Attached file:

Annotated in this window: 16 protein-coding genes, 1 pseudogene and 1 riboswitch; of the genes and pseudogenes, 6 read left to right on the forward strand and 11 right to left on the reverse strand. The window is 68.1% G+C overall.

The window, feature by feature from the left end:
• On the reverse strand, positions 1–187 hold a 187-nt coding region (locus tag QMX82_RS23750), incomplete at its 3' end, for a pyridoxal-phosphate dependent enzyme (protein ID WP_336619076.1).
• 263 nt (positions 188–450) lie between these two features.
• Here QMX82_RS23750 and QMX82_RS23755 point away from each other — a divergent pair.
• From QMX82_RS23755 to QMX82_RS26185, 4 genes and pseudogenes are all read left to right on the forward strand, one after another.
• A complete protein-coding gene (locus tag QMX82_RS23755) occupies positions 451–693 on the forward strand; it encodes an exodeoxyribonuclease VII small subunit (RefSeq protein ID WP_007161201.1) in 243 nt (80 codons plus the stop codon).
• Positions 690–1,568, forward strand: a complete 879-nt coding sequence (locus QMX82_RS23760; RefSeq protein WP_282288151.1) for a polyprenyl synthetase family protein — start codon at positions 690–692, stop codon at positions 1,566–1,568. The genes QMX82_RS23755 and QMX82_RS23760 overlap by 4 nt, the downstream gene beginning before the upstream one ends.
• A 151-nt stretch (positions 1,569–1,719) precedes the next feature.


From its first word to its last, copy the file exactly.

Annotated in this window: 16 protein-coding genes, 1 pseudogene and 1 riboswitch; of the genes and pseudogenes, 6 read left to right on the forward strand and 11 right to left on the reverse strand. The window is 68.1% G+C overall.

The window, feature by feature from the left end:
• On the reverse strand, positions 1–187 hold a 187-nt coding region (locus tag QMX82_RS23750), incomplete at its 3' end, for a pyridoxal-phosphate dependent enzyme (protein ID WP_336619076.1).
• 263 nt (positions 188–450) lie between these two features.
• Here QMX82_RS23750 and QMX82_RS23755 point away from each other — a divergent pair.
• From QMX82_RS23755 to QMX82_RS26185, 4 genes and pseudogenes are all read left to right on the forward strand, one after another.
• A complete protein-coding gene (locus tag QMX82_RS23755) occupies positions 451–693 on the forward strand; it encodes an exodeoxyribonuclease VII small subunit (RefSeq protein ID WP_007161201.1) in 243 nt (80 codons plus the stop codon).
• Positions 690–1,568, forward strand: a complete 879-nt coding sequence (locus QMX82_RS23760; RefSeq protein WP_282288151.1) for a polyprenyl synthetase family protein — start codon at positions 690–692, stop codon at positions 1,566–1,568. The genes QMX82_RS23755 and QMX82_RS23760 overlap by 4 nt, the downstream gene beginning before the upstream one ends.
• A 151-nt stretch (positions 1,569–1,719) precedes the next feature.